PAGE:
Albert W. Tucker
Albert William Tucker
28 November 1905
|Died||25 January 1995 89) (aged|
Hightstown, New Jersey, U.S.
|Alma mater||University of Toronto, Princeton University|
|Known for|| Prisoner's dilemma |
Combinatorial linear algebra
|Awards||John von Neumann Theory Prize (1980)|
|Fields|| Mathematician: |
|Thesis||An Abstract Approach to Manifolds (1932)|
|Doctoral advisor||Solomon Lefschetz|
|Doctoral students|| David Gale |
John R. Isbell
John Forbes Nash
|Influenced|| Harold W. Kuhn |
R. Tyrrell Rockafellar
Albert William Tucker (28 November 1905 – 25 January 1995) was a Canadian mathematician who made important contributions in topology, game theory, and non-linear programming.
Albert Tucker was born in Oshawa, Ontario, Canada, and earned his B.A. at the University of Toronto in 1928 and his M.A. at the same institution in 1929.In 1932, he earned his Ph.D. at Princeton University under the supervision of Solomon Lefschetz, with a dissertation entitled An Abstract Approach to Manifolds. In 1932–33 he was a National Research Fellow at Cambridge, Harvard, and then University of Chicago.
He then returned to Princeton to join the faculty in 1933, where he stayed till 1974. He chaired the mathematics department for about twenty years, one of the longest tenures. His extensive relationships within the field made him a great source for oral histories of the mathematics community.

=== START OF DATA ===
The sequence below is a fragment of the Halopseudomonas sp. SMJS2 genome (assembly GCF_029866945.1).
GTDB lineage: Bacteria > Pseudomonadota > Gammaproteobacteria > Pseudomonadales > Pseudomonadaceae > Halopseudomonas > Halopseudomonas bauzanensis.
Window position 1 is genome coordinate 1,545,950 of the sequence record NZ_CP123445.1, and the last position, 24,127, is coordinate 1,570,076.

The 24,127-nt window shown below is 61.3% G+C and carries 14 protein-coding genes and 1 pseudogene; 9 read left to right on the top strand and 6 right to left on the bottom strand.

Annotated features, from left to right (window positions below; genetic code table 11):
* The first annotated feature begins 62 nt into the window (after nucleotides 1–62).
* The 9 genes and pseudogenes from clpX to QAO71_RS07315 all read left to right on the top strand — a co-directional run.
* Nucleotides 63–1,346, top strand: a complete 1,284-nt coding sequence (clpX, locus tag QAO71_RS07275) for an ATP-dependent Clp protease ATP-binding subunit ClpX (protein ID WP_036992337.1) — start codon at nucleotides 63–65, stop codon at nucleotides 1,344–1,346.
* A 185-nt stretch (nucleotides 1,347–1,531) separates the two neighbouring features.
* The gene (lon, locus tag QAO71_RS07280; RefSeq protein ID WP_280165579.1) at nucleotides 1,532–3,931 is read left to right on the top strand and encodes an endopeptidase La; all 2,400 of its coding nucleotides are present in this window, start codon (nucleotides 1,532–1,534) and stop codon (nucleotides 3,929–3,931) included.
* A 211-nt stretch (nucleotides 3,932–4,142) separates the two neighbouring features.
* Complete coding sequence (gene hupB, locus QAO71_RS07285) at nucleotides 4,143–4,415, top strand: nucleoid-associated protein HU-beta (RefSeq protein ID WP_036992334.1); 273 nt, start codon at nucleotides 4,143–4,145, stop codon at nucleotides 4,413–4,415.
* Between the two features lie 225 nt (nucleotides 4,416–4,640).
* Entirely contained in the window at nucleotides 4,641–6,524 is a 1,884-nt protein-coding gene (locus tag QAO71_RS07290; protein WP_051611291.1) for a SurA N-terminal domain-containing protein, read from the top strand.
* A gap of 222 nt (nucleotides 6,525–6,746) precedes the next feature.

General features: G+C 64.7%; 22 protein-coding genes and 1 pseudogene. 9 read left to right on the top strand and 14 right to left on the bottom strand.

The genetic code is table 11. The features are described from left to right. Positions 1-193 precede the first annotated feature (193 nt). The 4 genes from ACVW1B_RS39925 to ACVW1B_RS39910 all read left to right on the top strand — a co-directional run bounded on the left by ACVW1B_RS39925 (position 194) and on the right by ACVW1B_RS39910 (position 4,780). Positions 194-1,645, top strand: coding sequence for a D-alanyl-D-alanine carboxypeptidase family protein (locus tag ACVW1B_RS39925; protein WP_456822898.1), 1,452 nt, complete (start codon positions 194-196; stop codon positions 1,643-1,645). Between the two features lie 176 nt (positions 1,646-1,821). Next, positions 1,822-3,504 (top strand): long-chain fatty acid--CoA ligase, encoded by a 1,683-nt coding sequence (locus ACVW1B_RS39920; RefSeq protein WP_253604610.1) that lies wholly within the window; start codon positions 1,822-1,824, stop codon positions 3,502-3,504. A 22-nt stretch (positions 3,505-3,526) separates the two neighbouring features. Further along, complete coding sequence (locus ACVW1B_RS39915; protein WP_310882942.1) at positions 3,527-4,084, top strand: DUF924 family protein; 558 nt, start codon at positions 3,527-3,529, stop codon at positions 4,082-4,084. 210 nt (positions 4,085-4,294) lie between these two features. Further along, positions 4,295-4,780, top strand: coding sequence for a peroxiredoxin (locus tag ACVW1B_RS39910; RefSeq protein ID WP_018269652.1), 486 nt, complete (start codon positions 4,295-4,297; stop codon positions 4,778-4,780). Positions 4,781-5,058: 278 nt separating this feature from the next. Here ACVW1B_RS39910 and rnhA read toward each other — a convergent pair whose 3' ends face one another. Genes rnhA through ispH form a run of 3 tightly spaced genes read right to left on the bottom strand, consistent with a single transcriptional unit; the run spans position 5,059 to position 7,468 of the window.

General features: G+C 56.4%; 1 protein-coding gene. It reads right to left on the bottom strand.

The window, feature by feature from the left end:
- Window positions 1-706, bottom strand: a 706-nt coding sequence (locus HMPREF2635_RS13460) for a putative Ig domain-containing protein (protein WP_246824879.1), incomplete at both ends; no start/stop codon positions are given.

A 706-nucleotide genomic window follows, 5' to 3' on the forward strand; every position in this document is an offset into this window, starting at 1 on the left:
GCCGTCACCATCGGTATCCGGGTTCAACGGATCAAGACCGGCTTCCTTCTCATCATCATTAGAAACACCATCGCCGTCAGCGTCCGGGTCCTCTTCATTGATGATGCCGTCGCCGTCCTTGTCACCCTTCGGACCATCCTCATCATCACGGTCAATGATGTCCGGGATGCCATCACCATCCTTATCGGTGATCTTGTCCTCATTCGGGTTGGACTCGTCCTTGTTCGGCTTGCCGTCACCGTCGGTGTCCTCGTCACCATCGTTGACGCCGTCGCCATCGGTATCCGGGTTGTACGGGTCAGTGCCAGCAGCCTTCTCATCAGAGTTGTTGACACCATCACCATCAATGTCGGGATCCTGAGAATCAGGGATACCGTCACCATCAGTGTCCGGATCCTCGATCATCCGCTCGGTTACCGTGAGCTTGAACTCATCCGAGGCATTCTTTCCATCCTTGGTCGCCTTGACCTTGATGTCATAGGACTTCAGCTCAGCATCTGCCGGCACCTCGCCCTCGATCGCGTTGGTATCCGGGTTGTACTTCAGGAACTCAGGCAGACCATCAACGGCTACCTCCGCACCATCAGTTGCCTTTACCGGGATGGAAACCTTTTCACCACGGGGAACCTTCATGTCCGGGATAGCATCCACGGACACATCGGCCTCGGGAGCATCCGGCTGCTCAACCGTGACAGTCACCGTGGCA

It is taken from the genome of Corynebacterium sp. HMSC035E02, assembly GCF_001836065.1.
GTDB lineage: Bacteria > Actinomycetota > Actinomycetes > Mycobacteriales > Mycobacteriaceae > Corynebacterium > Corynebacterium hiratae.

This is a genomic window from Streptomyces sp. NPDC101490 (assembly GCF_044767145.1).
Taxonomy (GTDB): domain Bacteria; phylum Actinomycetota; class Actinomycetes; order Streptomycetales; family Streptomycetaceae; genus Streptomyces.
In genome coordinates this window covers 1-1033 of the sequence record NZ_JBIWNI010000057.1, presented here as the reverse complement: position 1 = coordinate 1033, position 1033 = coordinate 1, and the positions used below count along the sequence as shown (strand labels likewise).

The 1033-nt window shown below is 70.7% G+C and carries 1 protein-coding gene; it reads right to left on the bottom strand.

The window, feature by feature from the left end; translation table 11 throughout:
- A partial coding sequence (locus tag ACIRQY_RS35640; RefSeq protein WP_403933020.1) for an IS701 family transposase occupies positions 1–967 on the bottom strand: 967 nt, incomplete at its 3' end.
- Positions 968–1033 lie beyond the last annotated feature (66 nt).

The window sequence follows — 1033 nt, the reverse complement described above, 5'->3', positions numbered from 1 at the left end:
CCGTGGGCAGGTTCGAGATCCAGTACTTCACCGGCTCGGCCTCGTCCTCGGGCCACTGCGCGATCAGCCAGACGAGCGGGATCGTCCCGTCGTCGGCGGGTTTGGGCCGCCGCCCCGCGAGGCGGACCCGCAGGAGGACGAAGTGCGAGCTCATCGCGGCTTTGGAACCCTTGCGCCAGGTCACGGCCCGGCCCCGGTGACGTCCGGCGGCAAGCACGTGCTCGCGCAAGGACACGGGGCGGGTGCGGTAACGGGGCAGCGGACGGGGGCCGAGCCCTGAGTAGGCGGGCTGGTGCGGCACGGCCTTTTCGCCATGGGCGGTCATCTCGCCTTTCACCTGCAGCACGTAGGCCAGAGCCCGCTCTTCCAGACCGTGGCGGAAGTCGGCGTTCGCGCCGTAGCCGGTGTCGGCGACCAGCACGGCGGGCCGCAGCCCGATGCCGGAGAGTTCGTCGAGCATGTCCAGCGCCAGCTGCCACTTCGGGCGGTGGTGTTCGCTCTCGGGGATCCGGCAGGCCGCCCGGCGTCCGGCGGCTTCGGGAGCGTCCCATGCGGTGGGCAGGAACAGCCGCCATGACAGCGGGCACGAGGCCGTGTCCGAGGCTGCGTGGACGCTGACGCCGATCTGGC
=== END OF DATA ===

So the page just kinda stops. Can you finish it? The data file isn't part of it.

His Ph.D. students include Michel Balinski, David Gale, Alan J. Goldman, John Isbell, Stephen Maurer, Turing Award winner Marvin Minsky, Nobel Prize winner John Nash, Torrence Parsons, Nobel Prize winner Lloyd Shapley, Robert Singleton, and Marjorie Stein. Tucker advised and collaborated with Harold W. Kuhn on a number of papers and models.
In 1950, Albert Tucker gave the name and interpretation "prisoner's dilemma" to Merrill M. Flood and Melvin Dresher's model of cooperation and conflict, resulting in the most well-known game theoretic paradox.[ citation needed ] He is also well known for the Karush–Kuhn–Tucker conditions, a basic result in non-linear programming, which was published in conference proceedings, rather than in a journal.